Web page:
Woodcarving is a sedate pastime and requires only a stick and a pocket knife. Specialized carving tools are available to make the process easier, but you only need a pocket knife to make a decorative carved animal. Artists examine the wood before carving and let its form and shape indicate what kind of animal to make. They may also carve from photographic reference material. The outline of the animal is traced onto the wood stick and the wood whittled away to reveal the form.
Select a stick with an interesting form.
Look at the stick. Does its form suggest an animal to you? The branches can suggest legs or antlers. A single stick with a large diameter and that is without branches can be carved into a range of animals, including fish and whales.
Trace the shape of your animal onto the stick.
Cut off excess branches from the stick with a small serrated knife or hand saw.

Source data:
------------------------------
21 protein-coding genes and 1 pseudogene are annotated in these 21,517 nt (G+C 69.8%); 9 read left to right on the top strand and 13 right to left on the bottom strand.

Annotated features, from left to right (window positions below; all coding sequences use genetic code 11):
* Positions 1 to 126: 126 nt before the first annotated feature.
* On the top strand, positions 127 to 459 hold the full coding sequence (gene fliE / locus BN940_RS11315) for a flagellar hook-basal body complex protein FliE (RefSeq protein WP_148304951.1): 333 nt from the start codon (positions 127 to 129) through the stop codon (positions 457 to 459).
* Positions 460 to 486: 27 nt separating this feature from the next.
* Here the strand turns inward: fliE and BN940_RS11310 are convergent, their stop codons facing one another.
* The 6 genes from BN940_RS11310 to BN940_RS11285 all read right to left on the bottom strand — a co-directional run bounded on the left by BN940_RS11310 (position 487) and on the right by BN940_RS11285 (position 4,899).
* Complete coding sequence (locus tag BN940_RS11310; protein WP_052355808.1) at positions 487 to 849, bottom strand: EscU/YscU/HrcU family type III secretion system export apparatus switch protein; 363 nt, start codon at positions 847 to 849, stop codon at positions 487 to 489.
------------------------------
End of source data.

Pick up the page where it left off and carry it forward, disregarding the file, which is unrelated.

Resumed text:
Use a small pocketknife or carving tool to carve the stick down to the outline you created. Always carve with or across the wood grain, never against; otherwise, you'll damage the wood and have a harder time carving.
Double-check your animal form to ensure that it still looks good. Make small adjustments with your knife blade. Decide if you want to keep the bark on the stick.
Carve away the bark, if you decide you don't want it.
Carve out the definition of the animal form. Create the impression of muscles, ribs, a hint of the tail and features. If you keep the bark, use sparing cuts on it to create contrast between the wood and the bark.
Carve out the eyes, nose and mouth with the point of the knife or a fine carving tool.
Finish carving details, such as fur or scales. Making small horizontal notches gives the impression of fur or spikes.
Sand away rough spots with a piece of sandpaper.